“The other stigma with the industry is people did not want to be overseas. The two things we did is we said no hold times — our customers do not wait on hold, and it’s going to be U.S.-based. We charge a premium, but our customers get U.S.-based, no-hold-time tech support. I think that people have enough frustration with the technology, let alone the language, that they’re more than happy to have someone right here, right now, with no hold time to help solve the problem.”
Most of PcCareSupport’s customers are older than 45, which allows the company to focus not just on support but also education.
“We provide ongoing webinars. We have a platform they can log-in to and watch videos. We educate them and support them. We’re trying to just help the older generation learn how to use their technology. They see these cool tools, and we want to help them use them,” said Westwood.
Marketing to the older demographic is currently working extremely well for PcCareSupport, but what happens when the younger generation becomes the older generation?
“We’re seeing that with the complexities of technology, more and more there’s still opportunities in younger markets,” said Westwood. “We’ve had to make some pivots. We’ve had to move into mobile phones and tablets. But the amount of support, the amount of problems caused by people, hackers, or whatever doesn’t seem to be letting up. It seems to be getting worse. I do think it has a shelf life. The business plan has a shelf life. Thirty years from now it’s not going to look the same. It would either have to be heavily evolved or sell.”
To this point PcCareSupport hasn’t raised any venture or private equity capital. To get the company off the ground they utilized debt financing and angel investors.
“We have angel investors. The way we did it is we had a strategic partner that we had worked with for quite some time who decided to invest in the business based on the success they saw. So we took a good investment from a company that was a strategic partner that owned an ISP,” said Westwood.
Last year, after launching Outbox Systems, a SaaS consulting and development firm, Westwood quickly began to look for strategic partners because he understood the value they bring to a company.
“With Outbox Systems it was easy to look at it and say, ‘Okay, where’s a problem in the market?’ We quickly realized we should focus on helping to build-up AtTask. They built project management software. So if a customer wanted to integrate their software with Salesforce that’s not what they do. We saw that opportunity. I think with learning from PcCareSupport, and the strategic partnerships we’ve developed, we immediately turned around and applied those same principles to Outbox, which was let’s find the right strategic partners that will help us grow. We signed three partners and all of a sudden it’s just catapulting. The business is quickly becoming as large as PcCareSupport,” said Westwood.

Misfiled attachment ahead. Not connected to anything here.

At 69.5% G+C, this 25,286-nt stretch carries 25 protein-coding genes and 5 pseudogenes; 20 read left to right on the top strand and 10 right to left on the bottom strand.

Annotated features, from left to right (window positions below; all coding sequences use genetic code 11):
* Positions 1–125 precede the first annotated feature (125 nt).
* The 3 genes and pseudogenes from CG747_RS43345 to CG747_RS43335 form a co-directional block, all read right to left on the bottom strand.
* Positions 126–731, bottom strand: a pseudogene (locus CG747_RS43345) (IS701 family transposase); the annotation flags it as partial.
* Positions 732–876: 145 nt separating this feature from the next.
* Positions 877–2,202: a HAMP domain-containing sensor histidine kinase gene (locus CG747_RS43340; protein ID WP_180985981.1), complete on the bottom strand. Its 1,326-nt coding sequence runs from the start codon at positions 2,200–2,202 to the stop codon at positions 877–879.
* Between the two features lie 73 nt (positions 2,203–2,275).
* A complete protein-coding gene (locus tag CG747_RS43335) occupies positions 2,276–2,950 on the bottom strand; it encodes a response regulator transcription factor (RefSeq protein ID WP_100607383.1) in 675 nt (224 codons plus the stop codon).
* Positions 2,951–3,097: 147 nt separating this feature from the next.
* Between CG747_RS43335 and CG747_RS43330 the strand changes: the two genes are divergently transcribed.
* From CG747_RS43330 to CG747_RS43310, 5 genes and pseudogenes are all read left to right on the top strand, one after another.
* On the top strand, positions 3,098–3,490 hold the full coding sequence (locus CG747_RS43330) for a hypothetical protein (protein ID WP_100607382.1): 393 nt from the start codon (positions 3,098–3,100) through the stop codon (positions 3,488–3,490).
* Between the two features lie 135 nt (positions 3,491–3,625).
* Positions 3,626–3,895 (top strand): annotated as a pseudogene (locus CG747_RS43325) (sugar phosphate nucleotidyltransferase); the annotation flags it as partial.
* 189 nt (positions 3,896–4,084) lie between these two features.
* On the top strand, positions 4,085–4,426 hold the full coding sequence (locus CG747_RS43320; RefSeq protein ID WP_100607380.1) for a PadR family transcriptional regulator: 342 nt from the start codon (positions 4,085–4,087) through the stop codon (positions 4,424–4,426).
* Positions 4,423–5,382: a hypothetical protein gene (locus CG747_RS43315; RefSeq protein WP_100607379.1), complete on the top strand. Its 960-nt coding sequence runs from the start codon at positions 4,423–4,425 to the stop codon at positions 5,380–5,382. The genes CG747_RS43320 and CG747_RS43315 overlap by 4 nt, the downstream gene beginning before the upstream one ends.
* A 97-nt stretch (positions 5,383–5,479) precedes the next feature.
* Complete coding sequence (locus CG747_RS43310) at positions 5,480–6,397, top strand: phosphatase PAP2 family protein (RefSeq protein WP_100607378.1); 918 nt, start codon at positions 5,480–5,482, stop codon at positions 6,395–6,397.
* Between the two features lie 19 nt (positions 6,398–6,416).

While he’s been incredibly successful at building and running two companies, what seems to excite Westwood most is working with fellow entrepreneurs to help them achieve their goals.
“I love helping other entrepreneurs,” said Westwood. “I just get stoked by that. I want to help other entrepreneurs get to market. I think a lot of entrepreneurs have great ideas, but they don’t know how to get them to market. I think that’s a pivotal piece in being a successful entrepreneur — getting your ideas to market.”
Westwood serves as the Entrepreneur-in-Residence at Utah Valley University, which allows him to speak to a lot of startups and founders.
“When I talk to startups their issues are usually 1) they don’t know how to get to market, 2) they don’t have the money or know how to get the money, and 3) they don’t know how to get the talent that they need. They don’t understand how operating agreements work. They really don’t understand how employee stock plans work. I think that if they could understand those things it would really help. If they can pitch their vision and know how to give up the equity in an appropriate way, but they have problems with those areas. I love being able to help them out anyway I can,” said Westwood.
Spend any amount of time with Westwood and you’ll quickly come to understand he’s an entrepreneur’s entrepreneur. You may walk away feeling like you just downed a dozen 5-Hour Energy drinks, but his passion for startups and Utah’s entrepreneurial ecosystem is contagious and irresistible.